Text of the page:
of India, July 26, 1976) divide flammable liquids into three classes :
Class A : Having flash point below or upto 23*C.

Class B : Having flash point above 23*C and upto 65*C.

Class C : Having flash point above 65*C and upto 93*C.

6.3. FLAMMABLE VAPOURS :

There are hydrocarbons that have come from the surface of liquid because of their low flash point or that have boiled off when liquid temperature rises above its boiling point. Vapours from flammable liquid are heavier than air expressed in terms of vapour Density.

6.4. VAPOUR DENSITY :

It is a measure of relative density or weight (compared with air expressed as unity) of a vapour or gas with no air present. Obviously, gas or vapour with a density less than one is lighter than air and will rise when released.

Ex : Ammonia (0.59), Hydrogen (0.069), Methane (0.6).

Vapours or gasses with density greater than one, will go down when released.

Ex : Propane (1.56) , Butane (2.04) Benzene (2.8)

6.5 AUTO-IGNITION TEMPERATURE :

It is the lowest temperature required to initiate or cause self-ignition or self-sustained combustion in the absence of a spark or a flame. Obviously, substances having higher auto-ignition temperature will be comparatively less hazardous.

6.6 SPECIFIC GRAVITY :

It is the ratio of the weight of a given volume of liquid to the weight of an equal volume of water.

Most flammable liquids will float on water where they can burn freely and flow over a large area. Others are heavier than water and water will extinguish the fire.

6.7 MATERIAL FACTOR :

Material Factor of a substance is a measure of its “Energy Potential”. The National Fire Protection Association (N.F.P.A.) follows a numerical system for identification of fire hazards of various materials based on their material factor.

This “Material Factor” is a function of “flammability” and “reactivity” of a given substance.

The “Flammability” depends upon the flash point or heat of combustion as its degree of measure, while the “Reactivity” interprets the instability of water reactivity of a particular substance.

The abbreviation definition of the various degree of hazards (“o” to “4” in each category) as per NFPA 704 M-1969 are as under :-

6.7.1 FLAMMABILITY : (Nf – MEASURE OF FIRE) :

4 – Very inflammable gases or liquids.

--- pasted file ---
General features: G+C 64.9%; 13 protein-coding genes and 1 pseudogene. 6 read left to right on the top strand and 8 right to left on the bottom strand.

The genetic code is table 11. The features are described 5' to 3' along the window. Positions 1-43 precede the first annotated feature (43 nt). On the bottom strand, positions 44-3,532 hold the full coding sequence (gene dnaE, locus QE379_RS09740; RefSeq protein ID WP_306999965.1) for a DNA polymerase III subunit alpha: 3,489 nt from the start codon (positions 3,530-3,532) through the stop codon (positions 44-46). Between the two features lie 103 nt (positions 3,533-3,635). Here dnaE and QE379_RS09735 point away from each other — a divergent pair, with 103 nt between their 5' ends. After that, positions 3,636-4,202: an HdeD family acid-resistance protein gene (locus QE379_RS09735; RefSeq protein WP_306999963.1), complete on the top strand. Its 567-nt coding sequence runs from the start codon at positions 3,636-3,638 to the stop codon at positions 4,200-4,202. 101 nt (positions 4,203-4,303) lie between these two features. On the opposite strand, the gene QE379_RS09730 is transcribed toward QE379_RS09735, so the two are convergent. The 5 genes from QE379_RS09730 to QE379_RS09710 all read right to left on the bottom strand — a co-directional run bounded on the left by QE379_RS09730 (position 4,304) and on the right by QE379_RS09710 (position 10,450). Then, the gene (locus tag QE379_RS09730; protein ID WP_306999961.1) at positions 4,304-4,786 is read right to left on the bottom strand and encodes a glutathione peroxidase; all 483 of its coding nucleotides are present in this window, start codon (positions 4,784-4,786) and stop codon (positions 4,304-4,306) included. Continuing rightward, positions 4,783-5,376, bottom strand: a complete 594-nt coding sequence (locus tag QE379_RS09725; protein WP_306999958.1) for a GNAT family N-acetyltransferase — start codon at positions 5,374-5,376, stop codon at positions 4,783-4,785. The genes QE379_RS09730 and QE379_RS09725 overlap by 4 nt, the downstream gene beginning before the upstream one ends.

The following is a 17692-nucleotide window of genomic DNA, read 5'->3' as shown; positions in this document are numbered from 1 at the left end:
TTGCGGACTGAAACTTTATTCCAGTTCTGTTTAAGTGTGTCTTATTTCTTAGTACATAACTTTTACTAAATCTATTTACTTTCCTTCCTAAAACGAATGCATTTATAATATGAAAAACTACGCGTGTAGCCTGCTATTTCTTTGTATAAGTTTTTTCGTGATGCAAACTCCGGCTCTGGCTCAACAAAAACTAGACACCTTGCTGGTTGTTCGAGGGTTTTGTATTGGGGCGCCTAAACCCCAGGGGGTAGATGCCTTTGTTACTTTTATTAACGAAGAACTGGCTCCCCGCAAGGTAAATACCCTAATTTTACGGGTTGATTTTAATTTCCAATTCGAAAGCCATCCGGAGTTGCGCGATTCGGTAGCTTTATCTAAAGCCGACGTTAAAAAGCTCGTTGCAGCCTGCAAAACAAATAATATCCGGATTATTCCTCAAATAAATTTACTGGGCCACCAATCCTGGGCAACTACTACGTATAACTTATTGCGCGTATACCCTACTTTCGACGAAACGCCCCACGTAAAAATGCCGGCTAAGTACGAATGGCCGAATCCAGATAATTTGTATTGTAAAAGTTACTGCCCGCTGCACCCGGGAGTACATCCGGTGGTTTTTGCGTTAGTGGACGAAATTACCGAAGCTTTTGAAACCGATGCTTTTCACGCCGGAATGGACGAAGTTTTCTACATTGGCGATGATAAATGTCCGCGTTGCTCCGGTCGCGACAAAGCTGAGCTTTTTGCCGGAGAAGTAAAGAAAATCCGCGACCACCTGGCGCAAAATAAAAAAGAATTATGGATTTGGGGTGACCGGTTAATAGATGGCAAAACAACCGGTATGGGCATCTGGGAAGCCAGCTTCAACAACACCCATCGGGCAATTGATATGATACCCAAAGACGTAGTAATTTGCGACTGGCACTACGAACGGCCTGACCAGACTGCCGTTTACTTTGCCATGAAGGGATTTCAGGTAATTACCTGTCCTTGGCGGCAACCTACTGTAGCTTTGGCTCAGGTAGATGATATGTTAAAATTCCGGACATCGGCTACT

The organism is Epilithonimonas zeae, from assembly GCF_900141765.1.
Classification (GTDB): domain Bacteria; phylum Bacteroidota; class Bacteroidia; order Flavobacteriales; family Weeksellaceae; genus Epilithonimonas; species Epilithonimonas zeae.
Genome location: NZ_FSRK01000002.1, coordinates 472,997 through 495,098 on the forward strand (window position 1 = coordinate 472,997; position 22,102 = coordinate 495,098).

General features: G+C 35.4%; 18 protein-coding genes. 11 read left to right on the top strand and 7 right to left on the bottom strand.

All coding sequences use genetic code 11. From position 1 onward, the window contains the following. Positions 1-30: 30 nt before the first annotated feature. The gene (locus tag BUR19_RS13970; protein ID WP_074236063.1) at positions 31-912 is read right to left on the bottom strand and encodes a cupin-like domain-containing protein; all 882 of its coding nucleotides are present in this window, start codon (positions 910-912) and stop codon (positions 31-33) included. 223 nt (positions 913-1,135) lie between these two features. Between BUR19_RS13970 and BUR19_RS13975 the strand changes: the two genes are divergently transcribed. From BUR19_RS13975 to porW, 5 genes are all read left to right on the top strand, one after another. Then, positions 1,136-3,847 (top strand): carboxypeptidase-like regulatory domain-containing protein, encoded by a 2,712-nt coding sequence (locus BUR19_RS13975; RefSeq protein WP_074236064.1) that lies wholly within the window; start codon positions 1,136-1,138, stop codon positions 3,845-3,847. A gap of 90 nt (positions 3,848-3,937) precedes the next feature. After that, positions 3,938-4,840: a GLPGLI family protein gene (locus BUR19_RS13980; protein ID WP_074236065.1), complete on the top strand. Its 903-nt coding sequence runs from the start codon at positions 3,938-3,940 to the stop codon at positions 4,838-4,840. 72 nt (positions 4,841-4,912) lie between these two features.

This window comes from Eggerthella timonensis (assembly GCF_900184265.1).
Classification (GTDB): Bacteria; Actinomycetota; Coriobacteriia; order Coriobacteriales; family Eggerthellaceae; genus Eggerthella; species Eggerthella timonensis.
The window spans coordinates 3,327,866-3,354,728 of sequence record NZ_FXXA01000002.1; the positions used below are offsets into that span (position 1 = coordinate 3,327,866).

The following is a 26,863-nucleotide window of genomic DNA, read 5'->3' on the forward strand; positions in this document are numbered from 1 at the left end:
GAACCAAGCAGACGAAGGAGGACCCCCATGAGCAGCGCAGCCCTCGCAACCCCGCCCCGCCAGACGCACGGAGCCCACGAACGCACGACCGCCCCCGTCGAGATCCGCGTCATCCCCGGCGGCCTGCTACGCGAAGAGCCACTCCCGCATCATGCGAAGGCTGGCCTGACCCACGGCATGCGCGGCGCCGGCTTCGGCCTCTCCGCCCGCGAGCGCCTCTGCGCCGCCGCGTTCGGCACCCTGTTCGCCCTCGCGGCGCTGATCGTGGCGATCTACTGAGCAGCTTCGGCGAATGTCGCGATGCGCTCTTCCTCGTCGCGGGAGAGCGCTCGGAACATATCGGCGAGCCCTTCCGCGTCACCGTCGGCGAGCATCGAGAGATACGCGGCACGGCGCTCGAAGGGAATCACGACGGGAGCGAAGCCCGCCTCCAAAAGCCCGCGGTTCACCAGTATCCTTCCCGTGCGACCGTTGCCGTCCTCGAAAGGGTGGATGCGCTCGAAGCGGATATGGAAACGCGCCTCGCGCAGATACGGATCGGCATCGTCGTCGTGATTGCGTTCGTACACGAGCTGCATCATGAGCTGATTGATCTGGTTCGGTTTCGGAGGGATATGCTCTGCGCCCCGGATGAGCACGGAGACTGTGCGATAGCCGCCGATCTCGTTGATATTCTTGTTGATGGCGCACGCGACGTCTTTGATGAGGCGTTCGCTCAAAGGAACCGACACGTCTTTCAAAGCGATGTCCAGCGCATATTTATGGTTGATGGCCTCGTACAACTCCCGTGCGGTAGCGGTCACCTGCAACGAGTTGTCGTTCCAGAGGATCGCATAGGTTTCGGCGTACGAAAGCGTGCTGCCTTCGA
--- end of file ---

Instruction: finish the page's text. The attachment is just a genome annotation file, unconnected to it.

3 – Those which can be ignited at normal temperatures.
2 – Ignite, if moderately heated.
1 – Ignite, after considerable preheating.
0 – Those which will not burn.

6.7.2 REACTIVITY (Nr – MEASURE OF STABILITY) :

4 – Readily detonate or explode.
3 – Can detonate or explode, but require strong initiating force or confinement.
2 – Normally unstable, but will not detonate.
1 – Normally stable, but unstable at high temperature and pressure and reacts with
water.
0 – Normally stable, but will not react with water.

6.7.3 By knowing the “flammability” and “Reactivity” of a particular material, its “Material
Factor” can be arrived at by using the following chart :

N F
N R 0 1 2 3 4
0
0 14 24 29 40
1
4 14 24 29 40
2
10 14 24 29 40
3
16 16 24 29 40
4
21 21 24 29 40

For example, Ethylene has flammability factor 4 and Reactivity factor 2. Hence, its material Factor as per chart above will be 24.

Obviously, higher the Material Factor, higher is the fire and explosion hazard potential of a particular substance.

Few Material Factors of typical products in hydrocarbon processing industry are as under :

Ammonia – 4 (Nf-1, NR-0)
Benzene – 16 (Nf-3, NR-0)
Butane – 21 (Nf-4, NR-0)
Butadiene – 24 (Nf-4, NR-2)
Acetylene – 29 (Nf-4, NR-3)
Nitro-toluene – 40 (Nf-1, NR-4)

6.8. FLAMMABILITY LIMIT (EXPLOSIVE RANGE) :

The explosive range includes all concentrations of a mixture of flammable vapour gas in air (usually expressed in percentage by volume) in which a flash will occur or a flame will travel if the mixture is ignited. The lowest percentage at which it occurs is the lower explosive limit and the higher percentage is the upper explosive limit.

If such a mixture is confined and ignited, an explosion results. Many common flammable liquids and gases have very wide explosive ranges. That of ethylene oxide is 3% to 100% and that of hydrogen is 4% to 74% – which shows that only very lean or usually strong mixtures of these materials in air are free from an explosion hazard.